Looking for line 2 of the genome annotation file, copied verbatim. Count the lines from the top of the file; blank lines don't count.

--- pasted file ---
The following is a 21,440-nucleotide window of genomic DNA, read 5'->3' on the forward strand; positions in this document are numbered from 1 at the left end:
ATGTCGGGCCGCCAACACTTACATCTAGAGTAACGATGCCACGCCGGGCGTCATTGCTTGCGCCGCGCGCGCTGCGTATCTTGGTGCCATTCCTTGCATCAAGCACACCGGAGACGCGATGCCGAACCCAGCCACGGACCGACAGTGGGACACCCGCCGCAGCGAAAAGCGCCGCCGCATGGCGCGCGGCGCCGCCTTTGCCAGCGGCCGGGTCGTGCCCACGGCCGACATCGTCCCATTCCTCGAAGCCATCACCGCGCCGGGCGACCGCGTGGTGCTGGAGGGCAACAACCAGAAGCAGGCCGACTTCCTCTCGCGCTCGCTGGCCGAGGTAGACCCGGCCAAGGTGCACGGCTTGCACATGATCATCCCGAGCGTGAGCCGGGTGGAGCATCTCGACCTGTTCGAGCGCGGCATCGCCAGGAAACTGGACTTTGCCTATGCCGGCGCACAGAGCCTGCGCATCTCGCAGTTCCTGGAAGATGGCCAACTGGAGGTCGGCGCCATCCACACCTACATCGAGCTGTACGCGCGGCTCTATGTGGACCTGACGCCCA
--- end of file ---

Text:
ATGTCGGGCCGCCAACACTTACATCTAGAGTAACGATGCCACGCCGGGCGTCATTGCTTGCGCCGCGCGCGCTGCGTATCTTGGTGCCATTCCTTGCATCAAGCACACCGGAGACGCGATGCCGAACCCAGCCACGGACCGACAGTGGGACACCCGCCGCAGCGAAAAGCGCCGCCGCATGGCGCGCGGCGCCGCCTTTGCCAGCGGCCGGGTCGTGCCCACGGCCGACATCGTCCCATTCCTCGAAGCCATCACCGCGCCGGGCGACCGCGTGGTGCTGGAGGGCAACAACCAGAAGCAGGCCGACTTCCTCTCGCGCTCGCTGGCCGAGGTAGACCCGGCCAAGGTGCACGGCTTGCACATGATCATCCCGAGCGTGAGCCGGGTGGAGCATCTCGACCTGTTCGAGCGCGGCATCGCCAGGAAACTGGACTTTGCCTATGCCGGCGCACAGAGCCTGCGCATCTCGCAGTTCCTGGAAGATGGCCAACTGGAGGTCGGCGCCATCCACACCTACATCGAGCTGTACGCGCGGCTCTATGTGGACCTGACGCCCA